When Congress passed this law in 1983, it was a one paragraph section of law among hundreds of much longer sections of the National Trail System amendments. There were no specific hearings on rails to trails. It was one small paragraph jammed in among hundreds of other sections; most of which had to do with specific trail additions to the National Trails System.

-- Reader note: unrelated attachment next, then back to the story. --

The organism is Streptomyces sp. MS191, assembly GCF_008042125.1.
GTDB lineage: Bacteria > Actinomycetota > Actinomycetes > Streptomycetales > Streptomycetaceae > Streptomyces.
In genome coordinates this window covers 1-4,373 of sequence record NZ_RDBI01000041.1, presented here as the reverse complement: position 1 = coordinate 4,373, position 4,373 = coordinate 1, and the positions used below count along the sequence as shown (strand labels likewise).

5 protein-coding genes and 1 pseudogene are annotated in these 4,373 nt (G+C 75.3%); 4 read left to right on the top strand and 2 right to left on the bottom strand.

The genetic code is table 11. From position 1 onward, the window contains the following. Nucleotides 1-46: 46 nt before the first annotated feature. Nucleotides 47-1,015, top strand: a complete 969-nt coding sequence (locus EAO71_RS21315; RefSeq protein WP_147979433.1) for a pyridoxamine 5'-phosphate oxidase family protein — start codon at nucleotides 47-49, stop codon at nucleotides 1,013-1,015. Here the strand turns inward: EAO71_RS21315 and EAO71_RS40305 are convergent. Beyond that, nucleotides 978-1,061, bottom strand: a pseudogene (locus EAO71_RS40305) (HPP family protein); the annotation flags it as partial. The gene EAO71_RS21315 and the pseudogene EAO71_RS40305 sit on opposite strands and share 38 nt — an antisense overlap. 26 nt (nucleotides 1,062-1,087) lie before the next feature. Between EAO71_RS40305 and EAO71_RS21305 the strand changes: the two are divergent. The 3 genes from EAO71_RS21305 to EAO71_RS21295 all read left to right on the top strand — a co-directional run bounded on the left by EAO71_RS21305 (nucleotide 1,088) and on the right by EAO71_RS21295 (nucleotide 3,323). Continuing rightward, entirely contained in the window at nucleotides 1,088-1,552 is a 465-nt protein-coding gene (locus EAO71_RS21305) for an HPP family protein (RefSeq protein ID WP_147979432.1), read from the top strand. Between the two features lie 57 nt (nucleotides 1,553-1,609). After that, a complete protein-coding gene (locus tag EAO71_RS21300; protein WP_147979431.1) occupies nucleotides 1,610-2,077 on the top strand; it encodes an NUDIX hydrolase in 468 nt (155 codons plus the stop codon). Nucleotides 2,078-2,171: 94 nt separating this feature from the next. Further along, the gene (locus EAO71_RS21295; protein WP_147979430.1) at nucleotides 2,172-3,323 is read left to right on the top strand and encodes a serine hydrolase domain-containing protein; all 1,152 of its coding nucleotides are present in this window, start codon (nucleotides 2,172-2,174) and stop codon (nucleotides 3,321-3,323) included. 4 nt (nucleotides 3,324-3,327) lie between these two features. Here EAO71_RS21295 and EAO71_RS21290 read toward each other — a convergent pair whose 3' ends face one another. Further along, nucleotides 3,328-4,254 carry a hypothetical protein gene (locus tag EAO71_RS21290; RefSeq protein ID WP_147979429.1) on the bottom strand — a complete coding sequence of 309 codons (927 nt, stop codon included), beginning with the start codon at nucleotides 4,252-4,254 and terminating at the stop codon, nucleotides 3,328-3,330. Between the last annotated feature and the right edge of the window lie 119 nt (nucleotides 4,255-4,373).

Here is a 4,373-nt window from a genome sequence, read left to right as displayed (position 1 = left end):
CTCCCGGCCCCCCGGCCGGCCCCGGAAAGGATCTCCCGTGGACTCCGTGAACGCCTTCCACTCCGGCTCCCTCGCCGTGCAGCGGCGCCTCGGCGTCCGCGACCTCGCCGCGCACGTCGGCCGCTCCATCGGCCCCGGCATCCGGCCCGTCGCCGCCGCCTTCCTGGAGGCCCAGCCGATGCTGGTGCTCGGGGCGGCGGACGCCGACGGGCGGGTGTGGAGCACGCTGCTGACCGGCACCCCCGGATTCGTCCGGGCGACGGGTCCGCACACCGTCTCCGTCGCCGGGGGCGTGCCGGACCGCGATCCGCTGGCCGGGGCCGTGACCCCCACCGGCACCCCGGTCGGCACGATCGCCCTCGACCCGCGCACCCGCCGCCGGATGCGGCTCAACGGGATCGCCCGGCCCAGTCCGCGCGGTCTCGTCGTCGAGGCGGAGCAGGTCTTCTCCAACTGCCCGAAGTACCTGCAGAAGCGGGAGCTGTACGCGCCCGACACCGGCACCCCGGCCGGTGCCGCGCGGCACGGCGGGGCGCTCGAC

The railroads originally were against rails to trails and said so in the original ICC rulemaking hearings. It didn't take the railroads long to figure out how to make a lot of money and get rid of their linear toxic waste dumps by using the rails to trails scam. Here is how it works. The railroad files for abandonment and hopes a trails group steps forth for railbanking. The railroad, who generally own less than 5% of their rights of way, then holds up the trails group by saying if they don't agree to pay the railroad its asking price, the railroad will let the right of way revert to the abutting property owners. The government then says wait a few months until we can get our ISTEA Enhancement money, and we will do the deal at your price. Nice deal for the railroads. 120 years of dumping on the right of way and a government takes it off their hands and pays them to boot. Nice deal for the railroads.